When you think of math activities for preschoolers your mind might automatically jump to math problems like 1+1 or counting to 10, but math is much more than that. Math, especially in the early years, is about abstract thinking, sorting, comparing, categorizing and learning basic math vocabulary. This outdoor, forest-school inspired math activity is a perfect way to introduce math concepts in a way that is developmentally appropriate.
The math activities for preschoolers in this post are inspired by the Swedish book Play and Learn Mathematics Outdoors, and revolve around collecting items in nature. Children are natural collectors and for this reason we often bring along a basket or tote bag on our walks in the woods. Bird feathers, fallen leaves, sticks, flowers, acorns and other tree nuts often end up in the bag, as well as the rare pine cone or a uniquely shaped rock. This innate desire to collect items in nature can be the starting point for many outdoor learning activities.
Sorting, comparing and categorizing – forest-school inspired math activities for preschoolers and kindergartners
Age: Preschool – Kindergarten
Time: 30 min – 2 hours
- Large white sheet
- Tote bag or basket for collecting items
- Natural items such as pine cones, leaves, rocks, tree nuts etc.
Place: Any natural area.
How to do it:
Take your child to a natural area, and bring along the sheet and basket/tote bag. Encourage him or her to pick a variety of things, since you’ll need them for the math activity later. If this is your first time collecting items in nature, make sure to talk about which items are OK to pick, i.e. that you only take things that are already on the ground, so your child is not ripping leaves, branches or bark from the trees.
Once you have a wide range of items, pick a place to spread out the sheet and pour everything out of the bag. The white sheet makes it easier to see everything and also gives you something to sit on.
A good exercise to start with is basic sorting, and to initiate it you may ask questions like: “Are some of the items similar to each other?”, “How are they similar?” and “Which ones do you think should be in the same pile?” My daughter caught on quickly and made four groups of items: Sticks, bark, nuts and leaves. Somehow a random bird feather ended up in the pile with leaves and when I quizzed her about it she was adamant that it stay. “Why?” I asked, puzzled, since she clearly knew it wasn’t a leaf. “Because it will be lonely if it’s by itself,” she explained. Fair enough. The feather stayed.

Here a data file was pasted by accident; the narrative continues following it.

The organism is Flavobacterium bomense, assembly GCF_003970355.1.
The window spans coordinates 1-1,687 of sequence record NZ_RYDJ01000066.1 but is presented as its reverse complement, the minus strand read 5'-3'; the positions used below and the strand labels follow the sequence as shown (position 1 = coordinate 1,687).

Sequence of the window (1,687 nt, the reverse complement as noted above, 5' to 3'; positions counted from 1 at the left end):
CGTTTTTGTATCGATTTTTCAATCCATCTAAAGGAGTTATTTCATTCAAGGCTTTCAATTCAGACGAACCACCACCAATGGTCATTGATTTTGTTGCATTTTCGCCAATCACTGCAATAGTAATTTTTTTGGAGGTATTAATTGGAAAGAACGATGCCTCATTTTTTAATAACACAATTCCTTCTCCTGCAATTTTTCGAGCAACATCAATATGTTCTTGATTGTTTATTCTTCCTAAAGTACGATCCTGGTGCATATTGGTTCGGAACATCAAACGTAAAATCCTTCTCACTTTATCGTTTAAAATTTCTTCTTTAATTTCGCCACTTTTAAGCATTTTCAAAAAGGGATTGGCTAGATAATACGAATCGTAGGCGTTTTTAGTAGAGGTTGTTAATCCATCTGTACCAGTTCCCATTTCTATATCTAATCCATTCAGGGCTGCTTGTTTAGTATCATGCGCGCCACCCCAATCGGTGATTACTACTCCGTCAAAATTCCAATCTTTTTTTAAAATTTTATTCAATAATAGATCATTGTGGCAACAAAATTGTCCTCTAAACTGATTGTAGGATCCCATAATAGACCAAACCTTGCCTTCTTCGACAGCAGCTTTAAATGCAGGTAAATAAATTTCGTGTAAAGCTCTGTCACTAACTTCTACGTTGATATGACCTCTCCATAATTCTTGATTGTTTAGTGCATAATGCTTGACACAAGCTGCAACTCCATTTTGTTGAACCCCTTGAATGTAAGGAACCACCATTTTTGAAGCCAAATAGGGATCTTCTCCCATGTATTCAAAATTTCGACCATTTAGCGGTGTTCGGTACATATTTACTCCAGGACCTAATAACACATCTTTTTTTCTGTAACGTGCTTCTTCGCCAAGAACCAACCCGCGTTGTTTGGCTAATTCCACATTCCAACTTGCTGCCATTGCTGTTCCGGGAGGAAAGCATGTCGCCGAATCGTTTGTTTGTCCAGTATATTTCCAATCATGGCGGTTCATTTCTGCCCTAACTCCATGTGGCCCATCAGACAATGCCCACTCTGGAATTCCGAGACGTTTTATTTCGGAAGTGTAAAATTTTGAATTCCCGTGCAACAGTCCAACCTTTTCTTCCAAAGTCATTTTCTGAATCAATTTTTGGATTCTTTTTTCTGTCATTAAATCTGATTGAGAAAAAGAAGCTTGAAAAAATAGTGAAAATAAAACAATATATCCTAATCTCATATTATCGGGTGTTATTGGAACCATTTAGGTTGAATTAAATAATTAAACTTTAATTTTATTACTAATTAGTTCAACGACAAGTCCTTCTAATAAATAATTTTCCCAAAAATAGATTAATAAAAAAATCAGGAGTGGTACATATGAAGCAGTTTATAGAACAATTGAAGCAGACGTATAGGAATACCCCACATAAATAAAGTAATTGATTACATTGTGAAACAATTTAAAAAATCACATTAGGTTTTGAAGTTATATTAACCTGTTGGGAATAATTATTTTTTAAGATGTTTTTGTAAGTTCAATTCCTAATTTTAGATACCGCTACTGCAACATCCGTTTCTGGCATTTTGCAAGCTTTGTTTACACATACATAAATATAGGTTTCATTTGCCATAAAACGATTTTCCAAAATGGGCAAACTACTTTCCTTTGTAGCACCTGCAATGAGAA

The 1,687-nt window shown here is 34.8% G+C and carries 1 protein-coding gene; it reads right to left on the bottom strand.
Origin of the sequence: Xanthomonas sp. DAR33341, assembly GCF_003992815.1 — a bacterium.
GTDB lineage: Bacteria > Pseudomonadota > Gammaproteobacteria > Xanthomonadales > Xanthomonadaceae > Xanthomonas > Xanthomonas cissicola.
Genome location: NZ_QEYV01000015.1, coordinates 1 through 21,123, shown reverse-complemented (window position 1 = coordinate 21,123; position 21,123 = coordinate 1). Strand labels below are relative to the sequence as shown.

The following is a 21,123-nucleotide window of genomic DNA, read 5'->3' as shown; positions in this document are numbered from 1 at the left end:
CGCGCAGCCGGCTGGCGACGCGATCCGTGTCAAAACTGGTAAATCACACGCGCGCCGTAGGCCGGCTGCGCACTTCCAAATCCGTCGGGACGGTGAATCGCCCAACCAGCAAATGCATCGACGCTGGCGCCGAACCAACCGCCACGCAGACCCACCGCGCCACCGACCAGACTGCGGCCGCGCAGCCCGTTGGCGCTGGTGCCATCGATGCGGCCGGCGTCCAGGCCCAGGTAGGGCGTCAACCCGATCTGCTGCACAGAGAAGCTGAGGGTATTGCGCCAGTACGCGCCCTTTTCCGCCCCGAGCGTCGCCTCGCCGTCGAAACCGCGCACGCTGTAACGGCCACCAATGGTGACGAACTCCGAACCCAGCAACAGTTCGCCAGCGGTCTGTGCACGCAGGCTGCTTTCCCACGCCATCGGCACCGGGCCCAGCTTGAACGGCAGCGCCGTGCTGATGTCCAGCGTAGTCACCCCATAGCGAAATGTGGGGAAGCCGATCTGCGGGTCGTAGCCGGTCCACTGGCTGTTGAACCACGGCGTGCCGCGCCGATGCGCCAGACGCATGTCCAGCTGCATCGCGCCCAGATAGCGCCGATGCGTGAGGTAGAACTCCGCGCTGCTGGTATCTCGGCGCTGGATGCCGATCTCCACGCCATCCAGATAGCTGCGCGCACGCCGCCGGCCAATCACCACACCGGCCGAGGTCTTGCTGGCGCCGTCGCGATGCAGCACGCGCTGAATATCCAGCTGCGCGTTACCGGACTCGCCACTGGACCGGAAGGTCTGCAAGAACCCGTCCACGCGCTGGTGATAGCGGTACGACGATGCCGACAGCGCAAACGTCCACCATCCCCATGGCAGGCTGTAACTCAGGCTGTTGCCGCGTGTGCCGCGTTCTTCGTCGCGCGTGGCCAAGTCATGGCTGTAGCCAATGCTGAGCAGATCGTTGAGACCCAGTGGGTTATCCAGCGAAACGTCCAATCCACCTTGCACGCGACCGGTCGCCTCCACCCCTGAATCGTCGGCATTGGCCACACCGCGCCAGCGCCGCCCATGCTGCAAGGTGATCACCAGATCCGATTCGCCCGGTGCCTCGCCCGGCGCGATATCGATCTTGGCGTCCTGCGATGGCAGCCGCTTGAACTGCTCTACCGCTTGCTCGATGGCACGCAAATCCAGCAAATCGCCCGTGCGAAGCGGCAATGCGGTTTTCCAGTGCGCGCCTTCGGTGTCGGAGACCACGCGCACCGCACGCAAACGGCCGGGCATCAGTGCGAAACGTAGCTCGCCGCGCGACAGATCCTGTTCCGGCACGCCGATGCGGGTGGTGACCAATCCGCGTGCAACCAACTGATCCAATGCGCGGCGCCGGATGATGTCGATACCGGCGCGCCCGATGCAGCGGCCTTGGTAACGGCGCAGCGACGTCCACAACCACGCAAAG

Next, choose one of the piles, for example the sticks, and ask your child to sort the items by length. If some of them are really similar in length, you might want to show your child how to stand them up next to each other for a more accurate comparison. This is also a good opportunity to work on some math words: long, longer, longest, short, shorter, shortest, tall, taller, tallest, thick, thicker, thickest, thin, thinner, thinnest.
My daughter then counted the leaves and talked about which trees they came from, and what color they were. We also compared size: big, bigger, biggest, small, smaller, smallest.
We also took a closer look at the tree nuts, and I asked my daughter to divide them into subcategories for each different type of nut. We ended up with four piles: acorns, hickory nuts, walnuts and a third, unidentified type of nut. She counted each pile and we worked on more math words: many, more, most, few, fewer, fewest.
Variations: You can make these exercises more challenging depending on your child’s age and developmental stage. For example, use a timer and let your child compete against the clock while sorting the sticks, or do it while using a blindfold. You can also use the items as counters and make math problems. The opportunities are virtually endless with this type of open-ended activity!
Check out the previous posts in this series for more fabulous outdoor learning ideas for preschool and beyond: